Sir Paul rocks Great American Ball Park

Paul McCartney brought down the house at Great American Ball Park Thursday night to a packed house of rock and roll fans.

It's the biggest concert of the year in Cincinnati and Sir Paul did not disappoint. He played for nearly three hours and close to 40 songs.

He opened his set with a warm welcome to the Queen City, even wearing a red jacket in homage to our Cincinnati Reds.

"Thank you! Good evening Cincinnati!," he bellowed.

This is his second British invasion since the early 90's.

"Great to be back," he said with a big smile. "I'm getting the feeling we're going to have a little bit of fun here tonight."

Helaine Witt didn't get enough of his New York appearance recently, so she and a group of friends hopped on a plane.

"From Queens to the Queen City, yes!," she said, then pointed to her t-shirt, which had a photo of Paul on it.

"May 12th, 1968 at 11:30 in the morning," Witt remembered vividly. "My friend and I knew that John and Paul were going to be walking around Central Park."

She snapped the photo on her shirt and became pals with two of the Fab Four.

"And they posed in Central Park at the Hans Christian Anderson statue," she said beaming. "Well, we walked with them, we were talking about things and then when I went to England that summer on a student boat, John already knew me and introduced me to Yoko."

Paul and Band dazzled the crowd with Beatles staples like,"All My Loving" and later hits like "Jets" with his band Wings.

His crew took over Great American Ball Park for the week, so he tipped his hat and his coat to the hometown team.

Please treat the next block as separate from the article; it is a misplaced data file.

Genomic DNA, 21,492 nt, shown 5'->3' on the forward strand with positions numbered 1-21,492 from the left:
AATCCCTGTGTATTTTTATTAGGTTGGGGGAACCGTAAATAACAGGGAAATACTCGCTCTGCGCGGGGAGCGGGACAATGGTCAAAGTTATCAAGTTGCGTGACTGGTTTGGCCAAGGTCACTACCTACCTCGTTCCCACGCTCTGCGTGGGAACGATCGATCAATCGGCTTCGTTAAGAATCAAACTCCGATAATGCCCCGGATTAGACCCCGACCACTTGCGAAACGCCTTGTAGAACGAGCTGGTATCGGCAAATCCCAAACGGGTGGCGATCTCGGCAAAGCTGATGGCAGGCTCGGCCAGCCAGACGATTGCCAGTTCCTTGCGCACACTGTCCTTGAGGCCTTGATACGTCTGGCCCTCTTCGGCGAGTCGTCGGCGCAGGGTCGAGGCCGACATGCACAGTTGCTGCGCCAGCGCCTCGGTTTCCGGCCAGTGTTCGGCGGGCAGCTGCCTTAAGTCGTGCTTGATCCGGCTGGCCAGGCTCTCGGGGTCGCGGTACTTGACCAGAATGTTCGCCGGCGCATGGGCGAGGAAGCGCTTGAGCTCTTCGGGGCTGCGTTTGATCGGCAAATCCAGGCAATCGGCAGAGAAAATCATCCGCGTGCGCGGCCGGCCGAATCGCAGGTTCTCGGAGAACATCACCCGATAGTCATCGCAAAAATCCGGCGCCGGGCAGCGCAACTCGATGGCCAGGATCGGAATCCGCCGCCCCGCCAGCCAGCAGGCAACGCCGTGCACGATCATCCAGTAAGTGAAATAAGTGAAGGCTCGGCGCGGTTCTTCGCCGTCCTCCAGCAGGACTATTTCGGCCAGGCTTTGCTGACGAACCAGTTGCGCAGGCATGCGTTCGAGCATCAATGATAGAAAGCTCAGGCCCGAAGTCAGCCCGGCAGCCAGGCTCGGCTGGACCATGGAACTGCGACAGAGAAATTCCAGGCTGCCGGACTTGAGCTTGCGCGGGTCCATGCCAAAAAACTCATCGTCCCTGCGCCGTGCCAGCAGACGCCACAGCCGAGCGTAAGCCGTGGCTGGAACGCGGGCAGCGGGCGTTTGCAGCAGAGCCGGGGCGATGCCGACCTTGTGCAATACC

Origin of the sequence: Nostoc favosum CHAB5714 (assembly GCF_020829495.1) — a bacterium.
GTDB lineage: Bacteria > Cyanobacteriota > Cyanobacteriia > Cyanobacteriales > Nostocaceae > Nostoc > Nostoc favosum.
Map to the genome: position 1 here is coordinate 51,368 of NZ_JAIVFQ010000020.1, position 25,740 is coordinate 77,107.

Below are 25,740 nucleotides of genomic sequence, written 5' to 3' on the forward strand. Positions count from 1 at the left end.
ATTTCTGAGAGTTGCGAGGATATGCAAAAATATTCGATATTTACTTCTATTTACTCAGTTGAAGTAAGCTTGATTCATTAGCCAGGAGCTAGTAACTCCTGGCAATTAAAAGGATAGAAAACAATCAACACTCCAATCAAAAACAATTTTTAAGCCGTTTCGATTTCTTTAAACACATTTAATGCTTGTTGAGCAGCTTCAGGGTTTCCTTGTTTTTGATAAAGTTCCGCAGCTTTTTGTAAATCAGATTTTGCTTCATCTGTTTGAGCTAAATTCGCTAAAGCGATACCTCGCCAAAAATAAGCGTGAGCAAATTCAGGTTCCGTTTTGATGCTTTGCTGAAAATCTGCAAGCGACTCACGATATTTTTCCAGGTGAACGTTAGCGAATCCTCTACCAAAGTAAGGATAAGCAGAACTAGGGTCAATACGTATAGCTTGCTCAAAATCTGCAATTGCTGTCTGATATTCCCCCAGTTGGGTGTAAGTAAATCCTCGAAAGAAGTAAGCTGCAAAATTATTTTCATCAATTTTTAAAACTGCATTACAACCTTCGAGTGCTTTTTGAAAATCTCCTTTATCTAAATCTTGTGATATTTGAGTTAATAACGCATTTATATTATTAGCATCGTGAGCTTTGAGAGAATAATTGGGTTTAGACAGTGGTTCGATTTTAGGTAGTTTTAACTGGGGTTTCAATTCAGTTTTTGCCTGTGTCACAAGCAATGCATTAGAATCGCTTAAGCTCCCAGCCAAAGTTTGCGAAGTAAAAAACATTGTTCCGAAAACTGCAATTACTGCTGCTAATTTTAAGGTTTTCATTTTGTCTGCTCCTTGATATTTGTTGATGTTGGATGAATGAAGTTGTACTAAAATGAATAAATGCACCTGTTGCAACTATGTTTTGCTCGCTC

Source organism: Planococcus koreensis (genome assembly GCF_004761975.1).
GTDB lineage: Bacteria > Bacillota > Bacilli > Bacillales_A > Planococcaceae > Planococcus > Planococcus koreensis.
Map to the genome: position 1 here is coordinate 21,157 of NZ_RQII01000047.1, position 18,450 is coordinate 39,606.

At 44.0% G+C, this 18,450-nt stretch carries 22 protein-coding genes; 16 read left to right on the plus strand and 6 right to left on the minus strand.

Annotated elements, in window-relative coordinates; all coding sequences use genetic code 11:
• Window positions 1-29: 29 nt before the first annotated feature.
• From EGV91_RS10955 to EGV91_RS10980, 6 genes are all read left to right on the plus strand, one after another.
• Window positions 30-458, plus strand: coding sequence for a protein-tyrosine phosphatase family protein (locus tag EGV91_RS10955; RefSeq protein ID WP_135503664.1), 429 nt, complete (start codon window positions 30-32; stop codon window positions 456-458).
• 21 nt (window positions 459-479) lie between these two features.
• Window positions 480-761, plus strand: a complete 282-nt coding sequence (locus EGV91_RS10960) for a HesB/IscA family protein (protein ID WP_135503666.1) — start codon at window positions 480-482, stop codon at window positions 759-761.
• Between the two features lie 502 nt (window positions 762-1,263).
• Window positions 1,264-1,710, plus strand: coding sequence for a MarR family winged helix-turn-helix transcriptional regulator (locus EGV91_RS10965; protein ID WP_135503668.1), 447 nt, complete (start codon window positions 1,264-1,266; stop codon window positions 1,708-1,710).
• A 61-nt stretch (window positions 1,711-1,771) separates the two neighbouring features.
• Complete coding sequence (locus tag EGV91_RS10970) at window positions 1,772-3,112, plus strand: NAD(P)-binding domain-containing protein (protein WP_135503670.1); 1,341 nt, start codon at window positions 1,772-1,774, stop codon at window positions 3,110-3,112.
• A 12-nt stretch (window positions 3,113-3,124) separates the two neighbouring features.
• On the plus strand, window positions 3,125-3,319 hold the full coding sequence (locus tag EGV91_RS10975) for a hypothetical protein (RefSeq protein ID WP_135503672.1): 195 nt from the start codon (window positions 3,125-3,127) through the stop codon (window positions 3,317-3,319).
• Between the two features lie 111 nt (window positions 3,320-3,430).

"Check the jacket," McCartney said holding one of the lapels out. "Home of the Reds!"

Fans poured in the second the gates opened, some sporting McCartney Tour shirts, or one woman's vintage buttons from the 60's, which read, "In case of emergency, call Paul or Ringo."

The Queen City is the 8th and final stop on McCartney's "On The Run" tour. This was his first appearance in Cincinnati since he rocked out Riverfront Stadium back in 1993.

One fan bought the very first ticket when they went on-sale at Great American Ball Park.

Jenny Girdler of Finneytown has been a fan all her life.

"At 4-years-old and singing on a swing set, 'She's Got A Ticket To Ride,'" she laughed.

So, when she scored the very first tickets to Paul McCartney's show, she decided to go all out.

"I'm not front row," she said. "But I was the first in line to get a ticket, and I'm as close as I could possibly be and I'm more excited than you can imagine."

She decided she needed a little something extra.

"I'm gonna shine," she giggled. "Had the teeth done and everything."

Stylist Cori Leinhart worked her magic at Mitchell's Salon & Day Spa Tri-County.

"I'm completely over the moon," said Jenny. "I've not slept, I've got nine grandchildren, other than watching my grandchildren being born and my kids and getting married, this is the day I never thought would happen."

A bunch of her family, from California to Dayton to here in Cincinnati, were all coming together.

"We're all in different sections but we're all going to be there together," she said.

It's been her lifetime dream, growing-up listening to the Beatles and loving their music.

"And we're just gonna have a blast," she said smiling from ear to ear.

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